Ode to the Farm

May 28, 2010


Garden swingI have been trying for a long time to put into words how I feel about this “farm”.  I can’t find any other way to explain it other than to say it has been the one constant in my life.  Since I was born this place has always been here, a place of comfort and belonging.  In the midst various family crises – multiple international moves, my uncle’s life-threatening illness, my father’s alcoholism, the death of my grandparents, the dissolution of a cousin’s marriage – the farm was here, like a lighthouse beaconing to bring in the weary sailors.  The farm is where I spent Y2K, the summer after my freshman year of college, and now this first year of motherhood.

The first time we moved to the United States from Latin America, this is where we came.  We celebrated my third birthday in the kitchen.  I got a Pound Puppies puzzle.  At age 5, the first thing I ever read on my own – out loud, without my parents prompting – was the sign at the head of the driveway carved by our late neighbor, Andy Lee, “Gravel Road. Please drive slowly. 10 mph.”

When we moved back to Latin America, the farm was where we always came for Christmas, Thanksgiving and summer holidays.  One summer, when my parent’s marriage looked like it might be writing its final chapter, my taciturn Grandpa decided to teach my sister and I how to fish.  My sister and I bickered so much; Grandpa told us we scared the fish away, because we didn’t catch anything.

During the summers we spent long days outside – in the pool, on the swing set, playing croquet or drinking lemonade on the porch.  We discovered cicadas, watched thunderstorms and lit fireworks.  In the winter we put together puzzles, played games, made crafts out of popsicle sticks that gathered dust and watched satellite T.V. using the precursor to DISH Network – a satellite the size of a small car that you could hear turning outside whenever you changed the channel.  It was everything a kid (and later a teenager and even later an adult) could ever want.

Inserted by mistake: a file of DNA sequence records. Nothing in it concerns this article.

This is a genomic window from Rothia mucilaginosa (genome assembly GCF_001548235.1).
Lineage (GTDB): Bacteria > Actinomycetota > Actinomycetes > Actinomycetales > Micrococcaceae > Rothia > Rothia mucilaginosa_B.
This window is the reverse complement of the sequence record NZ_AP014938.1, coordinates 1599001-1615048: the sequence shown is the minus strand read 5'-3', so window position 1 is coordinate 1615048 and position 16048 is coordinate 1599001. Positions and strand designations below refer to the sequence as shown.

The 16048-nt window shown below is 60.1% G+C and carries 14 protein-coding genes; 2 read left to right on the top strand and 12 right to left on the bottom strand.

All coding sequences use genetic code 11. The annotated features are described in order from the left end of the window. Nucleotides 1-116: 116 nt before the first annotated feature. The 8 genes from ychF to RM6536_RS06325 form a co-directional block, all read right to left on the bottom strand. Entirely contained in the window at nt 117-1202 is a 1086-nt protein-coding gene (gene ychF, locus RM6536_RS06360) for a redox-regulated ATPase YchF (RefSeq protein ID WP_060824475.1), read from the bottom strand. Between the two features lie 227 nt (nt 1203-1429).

This is one of the reasons I wanted to do this project.  To be honest, I could care less about farming or rural life.  That part makes Caleb happy.  I enjoy the communal living – housework and cooking doesn’t seem as arduous when split 4 ways, and I like the challenge of being genuine and honest with not just a spouse but to other people as well.  Beyond that, my main motivation was to spend time here again.  I want Lucy to experience everything this place has to offer – not just the great amenities, but the emotional safety of having a family and a place that you know will always be there.


Kristin– you have written the lyrics to a lovely life song. I too echo your feelings about the farm being a bulwark in the storm but also a magical place where frogs get autobiographical films and hot air balloons show up for dinner. Place defines our life together– and our roots have been planted in Virginia on a hill where whipoorwills call. Love, mom

Marilu Thomas aka Mom — May 31, 2010

Kristin, that was very beautiful and well stated, I hope you can continue that legacy for you children as well. Bonnie

Bonnie — June 3, 2010